I've made cottage cheese but used rennet. Had to cook, cool, slice the curd, cook more, drain...or something like that. It had the same texture as store-bought, but tasted delicious (I like store-bought, too). Your way is definitely simpler! And it looks delicious.

Erin said...

This looks so good! I love cottage cheese, but only with the big curds like you did, it seems to me that the store bought looks like you are eating sour cream! I definitely want to try this and will research if I can do it with store bought milk or at least I will try with the pasturized stuff I can get from the local creamery, maybe that's better than the ultra-pasturized store stuff. Not sure when, though?!!!

Mama Pea said...

Good Morning, all you cottage cheese lovin' ladies! I must confess, I've never saved and used the whey. (Shamey, shamey, Mama Pea.) I definitely need to learn how to do so.

JJ, I don't truly understood the difference between cottage cheese and ricotta cheese. I know recipes call for specifically one or the other but I'm ignorant as to how ricotta is different. Can you fill me in?

This simple process really does turn out a good, good product so I hope all of you try it when you find the time. And please let me know how it goes for you!

beth said...

Something else on my long list of mama pea recipes I want to try someday.

Patty said...

I'm going to try this just as soon as I can get my behind up to the dairy! I think I'll try saving the whey to make bread, and see if it works. Some types of whey can give bread a nice sour dough flavor. I'll let you know what the outcome is.

Mama Pea said...

Hi, Beth - Do try this recipe when you find the time . . . it's really good!

Hey, Patty - Yes, please do let me know how your using the whey from the process turns out. We love the flavor of sourdough bread so using the whey might be the way to go.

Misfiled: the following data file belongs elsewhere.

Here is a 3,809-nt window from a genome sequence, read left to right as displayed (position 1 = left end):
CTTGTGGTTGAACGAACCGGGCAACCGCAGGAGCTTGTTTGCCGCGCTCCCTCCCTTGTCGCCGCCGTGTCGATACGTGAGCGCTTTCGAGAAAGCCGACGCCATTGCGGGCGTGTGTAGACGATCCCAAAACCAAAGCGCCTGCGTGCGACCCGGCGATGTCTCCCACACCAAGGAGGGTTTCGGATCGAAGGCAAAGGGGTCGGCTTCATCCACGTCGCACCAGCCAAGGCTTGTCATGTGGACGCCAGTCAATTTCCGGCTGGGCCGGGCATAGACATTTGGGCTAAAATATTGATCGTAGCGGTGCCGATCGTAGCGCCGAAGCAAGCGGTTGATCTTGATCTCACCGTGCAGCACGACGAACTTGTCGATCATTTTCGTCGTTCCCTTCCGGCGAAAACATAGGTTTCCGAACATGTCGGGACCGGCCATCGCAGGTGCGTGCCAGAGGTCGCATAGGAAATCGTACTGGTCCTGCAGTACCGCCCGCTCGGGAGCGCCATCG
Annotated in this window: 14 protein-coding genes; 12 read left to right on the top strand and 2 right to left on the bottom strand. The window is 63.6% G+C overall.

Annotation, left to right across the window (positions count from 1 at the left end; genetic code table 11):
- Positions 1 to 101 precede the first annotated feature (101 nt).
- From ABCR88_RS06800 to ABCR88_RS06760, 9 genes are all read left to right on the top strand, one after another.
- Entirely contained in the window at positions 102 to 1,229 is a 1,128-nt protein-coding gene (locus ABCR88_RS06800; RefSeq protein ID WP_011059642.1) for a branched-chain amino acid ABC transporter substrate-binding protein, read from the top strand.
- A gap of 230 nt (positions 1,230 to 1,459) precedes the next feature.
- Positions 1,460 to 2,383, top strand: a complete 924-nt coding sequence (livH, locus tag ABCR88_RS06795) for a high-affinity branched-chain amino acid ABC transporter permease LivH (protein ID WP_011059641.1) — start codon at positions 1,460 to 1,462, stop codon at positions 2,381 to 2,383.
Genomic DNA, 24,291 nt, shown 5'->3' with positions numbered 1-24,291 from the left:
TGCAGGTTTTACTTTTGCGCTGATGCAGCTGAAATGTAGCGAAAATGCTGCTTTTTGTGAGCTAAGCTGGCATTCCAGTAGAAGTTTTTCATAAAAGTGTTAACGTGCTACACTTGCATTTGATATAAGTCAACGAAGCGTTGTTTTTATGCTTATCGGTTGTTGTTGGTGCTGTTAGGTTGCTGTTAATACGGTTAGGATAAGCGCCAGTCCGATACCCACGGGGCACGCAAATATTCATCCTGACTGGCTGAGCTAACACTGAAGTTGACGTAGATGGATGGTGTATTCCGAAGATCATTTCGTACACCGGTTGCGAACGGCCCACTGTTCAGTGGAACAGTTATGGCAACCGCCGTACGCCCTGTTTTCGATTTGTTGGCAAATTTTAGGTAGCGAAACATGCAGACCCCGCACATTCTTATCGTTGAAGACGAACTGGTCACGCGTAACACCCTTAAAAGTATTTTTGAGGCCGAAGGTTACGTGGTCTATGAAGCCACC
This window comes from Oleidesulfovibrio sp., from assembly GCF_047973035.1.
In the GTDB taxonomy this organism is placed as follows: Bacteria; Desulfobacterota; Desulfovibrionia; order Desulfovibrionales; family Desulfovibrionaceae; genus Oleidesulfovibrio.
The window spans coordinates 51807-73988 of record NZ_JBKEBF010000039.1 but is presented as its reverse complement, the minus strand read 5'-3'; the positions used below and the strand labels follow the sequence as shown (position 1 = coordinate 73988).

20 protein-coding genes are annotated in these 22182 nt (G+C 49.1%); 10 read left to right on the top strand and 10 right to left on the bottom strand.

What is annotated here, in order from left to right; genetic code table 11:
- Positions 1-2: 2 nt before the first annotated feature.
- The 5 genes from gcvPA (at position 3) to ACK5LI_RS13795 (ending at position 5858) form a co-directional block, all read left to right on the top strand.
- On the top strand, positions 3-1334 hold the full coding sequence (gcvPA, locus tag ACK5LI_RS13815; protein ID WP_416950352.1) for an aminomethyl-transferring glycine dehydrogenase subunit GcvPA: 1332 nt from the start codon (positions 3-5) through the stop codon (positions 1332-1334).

Melissa said...

Just now getting online and found you had posted your method for cottage cheese. Thanks so much! I am thrilled I don't have to get anything special to make it. Sometimes we have too much milk, so this will be perfect. Have any of you tried scrambled eggs with cottage cheese? Talk about delicious. Just put a big spoonful in when you are scrambling the eggs. It's my favorite way to eat cottage cheese and uses up our excess eggs from the busy hens. Could also use it in lasagna. Enjoy the rain you got, Mama Pea!

Melissa said...

Oh, I forgot to mention that chickens like to "eat" whey and it is probably good for them. Of course, hogs like it as well!

Mama Pea said...

Hey, Melissa - I'm glad you spied the cottage cheese blog! I've never thought about putting it in scrambled eggs . . . we, too, are trying to find ways of using up our extra eggs so scrambled eggs are often on the menu. I'll try the cottage cheese in them next time. I always use it in my lasagna. I think the recipe originally called for ricotta but the homemade cottage cheese is the way to go as far as I'm concerned.

We ARE enjoying the rain we've gotten. It was truly a blessing.